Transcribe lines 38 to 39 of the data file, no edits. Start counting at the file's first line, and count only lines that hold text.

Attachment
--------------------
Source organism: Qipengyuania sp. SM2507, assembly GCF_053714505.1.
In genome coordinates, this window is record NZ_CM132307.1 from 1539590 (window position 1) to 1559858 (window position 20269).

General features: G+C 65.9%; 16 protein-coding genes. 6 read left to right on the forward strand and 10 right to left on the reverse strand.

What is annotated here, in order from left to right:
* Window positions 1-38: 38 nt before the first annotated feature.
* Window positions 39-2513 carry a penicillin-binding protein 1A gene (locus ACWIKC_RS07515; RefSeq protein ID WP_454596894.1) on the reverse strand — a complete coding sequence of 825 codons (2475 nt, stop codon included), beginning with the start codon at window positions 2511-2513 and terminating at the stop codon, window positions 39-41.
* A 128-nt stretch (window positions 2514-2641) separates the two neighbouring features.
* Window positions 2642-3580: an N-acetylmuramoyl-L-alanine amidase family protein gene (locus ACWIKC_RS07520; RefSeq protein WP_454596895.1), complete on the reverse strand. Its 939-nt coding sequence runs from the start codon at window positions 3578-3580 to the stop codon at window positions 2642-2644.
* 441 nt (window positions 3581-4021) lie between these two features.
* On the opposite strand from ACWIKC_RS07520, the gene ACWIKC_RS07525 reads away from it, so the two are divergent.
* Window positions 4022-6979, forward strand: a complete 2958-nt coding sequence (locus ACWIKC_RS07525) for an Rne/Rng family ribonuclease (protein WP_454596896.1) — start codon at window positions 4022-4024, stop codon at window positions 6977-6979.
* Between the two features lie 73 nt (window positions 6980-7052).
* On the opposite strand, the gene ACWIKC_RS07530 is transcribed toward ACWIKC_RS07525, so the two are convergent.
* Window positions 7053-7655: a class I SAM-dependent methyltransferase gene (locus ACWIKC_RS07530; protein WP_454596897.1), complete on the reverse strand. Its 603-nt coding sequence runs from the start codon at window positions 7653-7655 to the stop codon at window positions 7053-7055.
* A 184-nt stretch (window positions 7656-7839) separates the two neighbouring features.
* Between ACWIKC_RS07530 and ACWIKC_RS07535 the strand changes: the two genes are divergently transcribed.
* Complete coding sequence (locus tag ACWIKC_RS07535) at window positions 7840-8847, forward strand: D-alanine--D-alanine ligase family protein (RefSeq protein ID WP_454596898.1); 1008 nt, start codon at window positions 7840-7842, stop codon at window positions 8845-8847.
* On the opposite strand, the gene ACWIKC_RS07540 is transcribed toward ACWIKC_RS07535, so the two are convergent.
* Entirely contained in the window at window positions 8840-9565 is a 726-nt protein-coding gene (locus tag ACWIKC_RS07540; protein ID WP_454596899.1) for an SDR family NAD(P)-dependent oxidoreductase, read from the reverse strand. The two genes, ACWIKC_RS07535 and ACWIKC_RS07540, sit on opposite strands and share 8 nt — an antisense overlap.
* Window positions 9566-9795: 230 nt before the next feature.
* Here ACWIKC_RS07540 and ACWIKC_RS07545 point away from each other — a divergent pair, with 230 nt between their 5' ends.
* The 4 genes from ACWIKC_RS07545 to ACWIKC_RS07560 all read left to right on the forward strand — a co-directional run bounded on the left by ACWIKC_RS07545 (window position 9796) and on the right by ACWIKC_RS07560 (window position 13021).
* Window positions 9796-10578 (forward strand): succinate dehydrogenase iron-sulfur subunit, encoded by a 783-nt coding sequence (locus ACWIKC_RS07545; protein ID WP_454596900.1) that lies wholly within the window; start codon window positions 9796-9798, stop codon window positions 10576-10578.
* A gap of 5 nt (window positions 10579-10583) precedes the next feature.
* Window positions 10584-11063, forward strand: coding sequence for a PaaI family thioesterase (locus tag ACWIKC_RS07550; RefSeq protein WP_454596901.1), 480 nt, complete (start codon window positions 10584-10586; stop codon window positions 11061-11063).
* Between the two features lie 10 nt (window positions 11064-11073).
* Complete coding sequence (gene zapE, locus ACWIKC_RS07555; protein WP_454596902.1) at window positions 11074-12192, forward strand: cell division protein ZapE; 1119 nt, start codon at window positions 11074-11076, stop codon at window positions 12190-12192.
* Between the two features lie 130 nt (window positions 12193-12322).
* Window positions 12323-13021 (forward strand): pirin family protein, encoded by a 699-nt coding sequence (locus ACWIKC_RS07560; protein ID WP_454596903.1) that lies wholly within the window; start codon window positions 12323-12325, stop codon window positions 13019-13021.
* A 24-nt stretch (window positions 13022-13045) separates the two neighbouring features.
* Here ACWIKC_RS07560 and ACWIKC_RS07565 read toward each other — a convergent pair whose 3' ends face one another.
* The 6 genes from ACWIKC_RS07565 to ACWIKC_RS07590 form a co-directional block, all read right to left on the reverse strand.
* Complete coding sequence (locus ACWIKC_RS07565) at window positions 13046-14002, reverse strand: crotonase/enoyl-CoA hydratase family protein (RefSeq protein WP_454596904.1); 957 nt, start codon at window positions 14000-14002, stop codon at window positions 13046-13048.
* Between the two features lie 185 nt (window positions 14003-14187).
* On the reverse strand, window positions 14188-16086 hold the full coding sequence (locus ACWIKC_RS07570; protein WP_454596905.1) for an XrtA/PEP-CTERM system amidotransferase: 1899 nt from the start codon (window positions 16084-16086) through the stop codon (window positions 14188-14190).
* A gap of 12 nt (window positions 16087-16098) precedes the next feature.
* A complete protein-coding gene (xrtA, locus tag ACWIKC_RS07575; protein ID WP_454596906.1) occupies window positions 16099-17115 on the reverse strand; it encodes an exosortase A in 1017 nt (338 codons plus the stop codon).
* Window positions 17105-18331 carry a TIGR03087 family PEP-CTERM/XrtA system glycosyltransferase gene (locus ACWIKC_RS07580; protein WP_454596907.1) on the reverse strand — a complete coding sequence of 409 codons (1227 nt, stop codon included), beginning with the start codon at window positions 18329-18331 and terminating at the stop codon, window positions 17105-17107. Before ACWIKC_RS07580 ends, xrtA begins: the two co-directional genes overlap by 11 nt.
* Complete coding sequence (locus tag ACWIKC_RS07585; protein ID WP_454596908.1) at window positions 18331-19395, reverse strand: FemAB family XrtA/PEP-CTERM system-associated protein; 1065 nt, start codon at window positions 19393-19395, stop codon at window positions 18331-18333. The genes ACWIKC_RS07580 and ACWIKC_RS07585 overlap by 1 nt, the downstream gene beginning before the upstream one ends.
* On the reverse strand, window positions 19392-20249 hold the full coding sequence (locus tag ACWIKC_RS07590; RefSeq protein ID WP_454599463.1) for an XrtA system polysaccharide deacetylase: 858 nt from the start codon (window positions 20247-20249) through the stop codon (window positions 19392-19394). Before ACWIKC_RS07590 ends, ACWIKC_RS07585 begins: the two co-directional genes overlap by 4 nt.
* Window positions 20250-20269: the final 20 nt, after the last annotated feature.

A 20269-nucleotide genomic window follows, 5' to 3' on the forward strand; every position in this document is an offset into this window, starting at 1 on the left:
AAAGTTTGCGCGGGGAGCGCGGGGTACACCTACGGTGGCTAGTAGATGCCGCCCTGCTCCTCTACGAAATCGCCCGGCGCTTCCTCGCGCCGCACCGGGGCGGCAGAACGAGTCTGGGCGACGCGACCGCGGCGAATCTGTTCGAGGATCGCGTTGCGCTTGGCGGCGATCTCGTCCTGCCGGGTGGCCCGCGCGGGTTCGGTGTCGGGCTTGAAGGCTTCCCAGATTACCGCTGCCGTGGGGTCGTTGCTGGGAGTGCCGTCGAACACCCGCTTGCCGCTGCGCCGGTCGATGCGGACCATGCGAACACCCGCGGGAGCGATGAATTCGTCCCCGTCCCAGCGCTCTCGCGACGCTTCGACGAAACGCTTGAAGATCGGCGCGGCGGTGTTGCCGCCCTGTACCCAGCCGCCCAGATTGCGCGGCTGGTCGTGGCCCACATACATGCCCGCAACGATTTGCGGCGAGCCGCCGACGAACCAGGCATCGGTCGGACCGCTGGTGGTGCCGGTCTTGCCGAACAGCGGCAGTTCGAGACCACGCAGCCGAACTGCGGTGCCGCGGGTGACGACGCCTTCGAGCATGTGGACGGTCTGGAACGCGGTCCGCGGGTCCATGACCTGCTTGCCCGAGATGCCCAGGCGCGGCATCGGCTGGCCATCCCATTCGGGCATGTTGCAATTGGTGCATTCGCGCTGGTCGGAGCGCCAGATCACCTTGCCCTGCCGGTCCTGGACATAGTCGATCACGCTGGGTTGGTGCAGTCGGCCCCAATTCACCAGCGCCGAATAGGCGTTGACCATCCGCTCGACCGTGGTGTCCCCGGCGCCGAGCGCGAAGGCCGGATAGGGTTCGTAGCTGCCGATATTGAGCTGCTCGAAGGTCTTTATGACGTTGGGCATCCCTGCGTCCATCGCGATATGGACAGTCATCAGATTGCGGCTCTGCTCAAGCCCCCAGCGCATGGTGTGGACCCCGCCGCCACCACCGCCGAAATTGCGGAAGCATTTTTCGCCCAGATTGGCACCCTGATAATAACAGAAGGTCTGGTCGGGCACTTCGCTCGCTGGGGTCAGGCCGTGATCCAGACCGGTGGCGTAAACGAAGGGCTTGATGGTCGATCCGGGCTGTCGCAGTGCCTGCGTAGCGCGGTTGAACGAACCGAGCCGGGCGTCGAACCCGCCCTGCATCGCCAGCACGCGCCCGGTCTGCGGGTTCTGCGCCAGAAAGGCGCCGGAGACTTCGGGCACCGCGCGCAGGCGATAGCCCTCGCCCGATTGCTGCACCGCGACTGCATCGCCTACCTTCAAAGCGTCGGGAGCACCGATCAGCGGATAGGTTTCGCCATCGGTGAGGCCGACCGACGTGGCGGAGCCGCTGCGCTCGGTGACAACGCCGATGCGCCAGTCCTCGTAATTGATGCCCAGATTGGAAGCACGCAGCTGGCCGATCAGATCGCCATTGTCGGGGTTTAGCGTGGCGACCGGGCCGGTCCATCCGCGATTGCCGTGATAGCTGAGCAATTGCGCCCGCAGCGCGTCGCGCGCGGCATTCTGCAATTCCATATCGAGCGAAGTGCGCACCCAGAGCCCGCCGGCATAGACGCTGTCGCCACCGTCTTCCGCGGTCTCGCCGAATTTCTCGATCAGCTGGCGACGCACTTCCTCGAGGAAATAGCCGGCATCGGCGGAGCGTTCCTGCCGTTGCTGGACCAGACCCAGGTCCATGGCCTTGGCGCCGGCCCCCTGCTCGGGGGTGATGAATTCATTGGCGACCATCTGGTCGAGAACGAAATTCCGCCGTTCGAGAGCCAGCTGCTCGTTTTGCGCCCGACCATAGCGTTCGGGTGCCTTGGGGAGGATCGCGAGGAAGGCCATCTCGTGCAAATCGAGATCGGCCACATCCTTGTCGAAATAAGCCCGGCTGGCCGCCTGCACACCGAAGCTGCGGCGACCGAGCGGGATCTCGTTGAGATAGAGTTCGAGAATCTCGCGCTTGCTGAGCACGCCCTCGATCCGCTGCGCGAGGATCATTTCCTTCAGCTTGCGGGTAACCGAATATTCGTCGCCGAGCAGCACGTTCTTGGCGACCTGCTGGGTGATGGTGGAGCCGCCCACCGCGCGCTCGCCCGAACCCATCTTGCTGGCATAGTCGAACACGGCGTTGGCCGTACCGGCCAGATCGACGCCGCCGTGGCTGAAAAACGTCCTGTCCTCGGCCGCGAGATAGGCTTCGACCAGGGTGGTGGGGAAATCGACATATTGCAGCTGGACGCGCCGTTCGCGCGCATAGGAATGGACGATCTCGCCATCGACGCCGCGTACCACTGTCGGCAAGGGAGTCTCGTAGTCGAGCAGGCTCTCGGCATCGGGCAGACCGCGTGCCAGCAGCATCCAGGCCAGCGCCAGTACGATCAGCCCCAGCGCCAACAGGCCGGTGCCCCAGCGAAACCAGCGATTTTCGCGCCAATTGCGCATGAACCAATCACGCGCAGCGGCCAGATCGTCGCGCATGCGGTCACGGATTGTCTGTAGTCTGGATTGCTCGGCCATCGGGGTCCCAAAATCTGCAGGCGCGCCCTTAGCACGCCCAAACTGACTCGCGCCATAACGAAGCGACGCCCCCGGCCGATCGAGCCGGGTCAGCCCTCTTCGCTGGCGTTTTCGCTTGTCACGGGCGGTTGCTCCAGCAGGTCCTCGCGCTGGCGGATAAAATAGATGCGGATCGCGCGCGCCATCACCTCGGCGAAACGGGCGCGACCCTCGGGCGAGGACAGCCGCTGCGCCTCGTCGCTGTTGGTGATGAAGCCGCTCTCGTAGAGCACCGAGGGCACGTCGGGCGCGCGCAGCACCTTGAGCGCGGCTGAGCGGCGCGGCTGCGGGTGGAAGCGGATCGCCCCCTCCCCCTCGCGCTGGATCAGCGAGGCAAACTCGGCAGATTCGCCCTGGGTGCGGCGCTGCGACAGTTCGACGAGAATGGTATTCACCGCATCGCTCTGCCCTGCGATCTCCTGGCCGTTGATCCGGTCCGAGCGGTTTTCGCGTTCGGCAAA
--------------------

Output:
* Window positions 17105-18331 carry a TIGR03087 family PEP-CTERM/XrtA system glycosyltransferase gene (locus ACWIKC_RS07580; protein WP_454596907.1) on the reverse strand — a complete coding sequence of 409 codons (1227 nt, stop codon included), beginning with the start codon at window positions 18329-18331 and terminating at the stop codon, window positions 17105-17107. Before ACWIKC_RS07580 ends, xrtA begins: the two co-directional genes overlap by 11 nt.
* Complete coding sequence (locus tag ACWIKC_RS07585; protein ID WP_454596908.1) at window positions 18331-19395, reverse strand: FemAB family XrtA/PEP-CTERM system-associated protein; 1065 nt, start codon at window positions 19393-19395, stop codon at window positions 18331-18333. The genes ACWIKC_RS07580 and ACWIKC_RS07585 overlap by 1 nt, the downstream gene beginning before the upstream one ends.